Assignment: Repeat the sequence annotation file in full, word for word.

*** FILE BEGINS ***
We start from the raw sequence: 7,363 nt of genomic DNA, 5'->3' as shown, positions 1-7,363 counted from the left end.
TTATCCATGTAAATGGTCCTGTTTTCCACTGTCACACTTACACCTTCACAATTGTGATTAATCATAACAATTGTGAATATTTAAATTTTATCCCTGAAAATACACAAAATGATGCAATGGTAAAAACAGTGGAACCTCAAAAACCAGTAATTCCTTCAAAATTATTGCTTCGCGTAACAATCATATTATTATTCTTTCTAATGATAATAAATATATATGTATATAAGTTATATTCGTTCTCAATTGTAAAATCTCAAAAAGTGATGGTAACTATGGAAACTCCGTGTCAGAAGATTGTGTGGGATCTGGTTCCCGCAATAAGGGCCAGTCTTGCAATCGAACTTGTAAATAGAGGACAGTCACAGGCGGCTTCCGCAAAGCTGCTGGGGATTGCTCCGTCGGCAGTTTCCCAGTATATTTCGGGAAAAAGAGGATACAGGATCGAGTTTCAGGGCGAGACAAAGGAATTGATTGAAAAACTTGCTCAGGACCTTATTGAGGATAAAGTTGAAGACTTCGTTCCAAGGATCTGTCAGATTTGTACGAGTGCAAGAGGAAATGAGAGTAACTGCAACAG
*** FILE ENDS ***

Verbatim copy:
We start from the raw sequence: 7,363 nt of genomic DNA, 5'->3' as shown, positions 1-7,363 counted from the left end.
TTATCCATGTAAATGGTCCTGTTTTCCACTGTCACACTTACACCTTCACAATTGTGATTAATCATAACAATTGTGAATATTTAAATTTTATCCCTGAAAATACACAAAATGATGCAATGGTAAAAACAGTGGAACCTCAAAAACCAGTAATTCCTTCAAAATTATTGCTTCGCGTAACAATCATATTATTATTCTTTCTAATGATAATAAATATATATGTATATAAGTTATATTCGTTCTCAATTGTAAAATCTCAAAAAGTGATGGTAACTATGGAAACTCCGTGTCAGAAGATTGTGTGGGATCTGGTTCCCGCAATAAGGGCCAGTCTTGCAATCGAACTTGTAAATAGAGGACAGTCACAGGCGGCTTCCGCAAAGCTGCTGGGGATTGCTCCGTCGGCAGTTTCCCAGTATATTTCGGGAAAAAGAGGATACAGGATCGAGTTTCAGGGCGAGACAAAGGAATTGATTGAAAAACTTGCTCAGGACCTTATTGAGGATAAAGTTGAAGACTTCGTTCCAAGGATCTGTCAGATTTGTACGAGTGCAAGAGGAAATGAGAGTAACTGCAACAG